LOST GIRLS – Review by Marina Antunes

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Director Liz Garbus is no stranger to difficult stories. With a decades-spanning career in documentaries, she has brought a lot of laughter and tears to the big and small screens. It’s not too surprising that her narrative film debut, Lost Girls, is a fictional account of a real-life tragedy.

Amy Ryan stars as Mari Gilbert, a single mother of three girls whose eldest daughter Shannan runs away from home as a pre-teen. Though she builds herself a life away from her mother and siblings, she keeps in regular contact with her family, so when they don’t hear from Shannan for some time, Mari is convinced that something has happened to her eldest daughter and a mother’s search for answers pushes the launch of an investigation that eventually leads to the discovery of multiple homicide victims at the hands of the Long Island serial killer — a unsolved case which is still open today.

Garbus’ film shines a spotlight on so many issues it’s difficult to chose just one. The Gilbert’s were victims of tragedy at every turn: underemployment, lack of social support, preconceptions about sex work, ineffective police work to name just a few. Yet the Gilberts, never backed away from controversy and their efforts led them to become activists for murder victims.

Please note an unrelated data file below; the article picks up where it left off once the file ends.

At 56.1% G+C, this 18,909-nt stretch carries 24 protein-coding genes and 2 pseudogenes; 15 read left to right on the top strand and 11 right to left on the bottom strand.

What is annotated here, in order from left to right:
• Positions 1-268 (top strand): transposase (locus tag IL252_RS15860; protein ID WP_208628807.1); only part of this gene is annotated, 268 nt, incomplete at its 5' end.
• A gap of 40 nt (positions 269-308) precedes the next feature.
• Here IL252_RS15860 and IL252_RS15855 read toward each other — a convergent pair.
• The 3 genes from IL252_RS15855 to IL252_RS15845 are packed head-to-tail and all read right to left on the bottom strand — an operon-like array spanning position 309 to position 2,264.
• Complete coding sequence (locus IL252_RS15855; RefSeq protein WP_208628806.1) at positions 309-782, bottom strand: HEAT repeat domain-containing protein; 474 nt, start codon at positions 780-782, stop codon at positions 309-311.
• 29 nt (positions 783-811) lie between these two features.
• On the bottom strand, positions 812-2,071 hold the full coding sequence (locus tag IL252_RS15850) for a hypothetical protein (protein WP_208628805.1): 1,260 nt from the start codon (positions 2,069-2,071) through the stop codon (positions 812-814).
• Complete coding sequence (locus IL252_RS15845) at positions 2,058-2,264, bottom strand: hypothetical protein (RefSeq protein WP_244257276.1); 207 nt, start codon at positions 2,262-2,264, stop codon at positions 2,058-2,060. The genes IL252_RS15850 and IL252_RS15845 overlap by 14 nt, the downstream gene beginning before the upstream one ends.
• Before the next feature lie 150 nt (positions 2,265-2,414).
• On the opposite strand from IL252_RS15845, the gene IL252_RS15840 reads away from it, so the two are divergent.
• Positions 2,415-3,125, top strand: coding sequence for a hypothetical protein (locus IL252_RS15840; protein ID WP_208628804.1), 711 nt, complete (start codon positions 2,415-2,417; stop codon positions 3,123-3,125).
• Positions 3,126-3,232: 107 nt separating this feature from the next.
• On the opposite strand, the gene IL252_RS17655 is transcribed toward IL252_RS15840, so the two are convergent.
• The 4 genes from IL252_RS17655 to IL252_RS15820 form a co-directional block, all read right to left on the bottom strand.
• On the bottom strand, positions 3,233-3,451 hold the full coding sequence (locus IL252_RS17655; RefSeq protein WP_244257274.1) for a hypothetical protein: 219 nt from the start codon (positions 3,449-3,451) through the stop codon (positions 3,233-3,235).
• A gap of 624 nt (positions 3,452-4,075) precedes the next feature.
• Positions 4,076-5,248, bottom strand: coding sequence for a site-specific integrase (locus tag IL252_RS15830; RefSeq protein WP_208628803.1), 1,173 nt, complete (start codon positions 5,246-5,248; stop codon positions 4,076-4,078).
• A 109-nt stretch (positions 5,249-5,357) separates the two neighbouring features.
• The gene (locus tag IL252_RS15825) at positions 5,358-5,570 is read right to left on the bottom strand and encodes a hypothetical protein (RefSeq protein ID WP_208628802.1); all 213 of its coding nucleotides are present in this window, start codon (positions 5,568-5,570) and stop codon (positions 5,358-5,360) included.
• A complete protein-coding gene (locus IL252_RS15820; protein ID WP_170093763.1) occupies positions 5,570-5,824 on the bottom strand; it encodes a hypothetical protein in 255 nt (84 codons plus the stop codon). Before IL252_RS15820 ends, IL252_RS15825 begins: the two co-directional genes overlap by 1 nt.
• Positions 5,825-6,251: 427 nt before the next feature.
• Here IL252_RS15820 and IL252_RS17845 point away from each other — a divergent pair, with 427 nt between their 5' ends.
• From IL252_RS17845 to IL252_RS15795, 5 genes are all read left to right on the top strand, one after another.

Lost Girls takes the good with the bad, not shying away from the family’s troubles and it all plays into the film’s major strength and appeal, namely Garbus’ ability to capture the desperation and undying determination of a mother looking for answers.

EDITOR’S NOTE: Lost Girls is AWFJ’s Movie of the Week for March 13, 2020

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Marina Antunes

Marina has been writing and discussing film for over 15 years, first on a personal blog followed by a decade long tenure on the now retired Row Three. In 2008 she joined the writing staff at Quiet Earth, becoming Editor-In-Chief in 2014, a role she still holds. Over the years, she has also produced and hosted a number of podcasts including Before the Dawn, a long-running podcast on the Twilight franchise, Girls on Pop, a podcast on film and popular entertainment from women’s perspective and After the Credits, bi-monthly film podcast with nearly 300 episodes. Marina is a member of the Online Film Critics Society and the Alliance of Women Film Journalists, is the Vice President of the Vancouver SIGGRAPH chapter and has served on juries for several film festivals including the DOXA, St. Louis International Film Festival, and the Whistler Film Festival. She joined the Spark CG Society as Festival Director in 2014.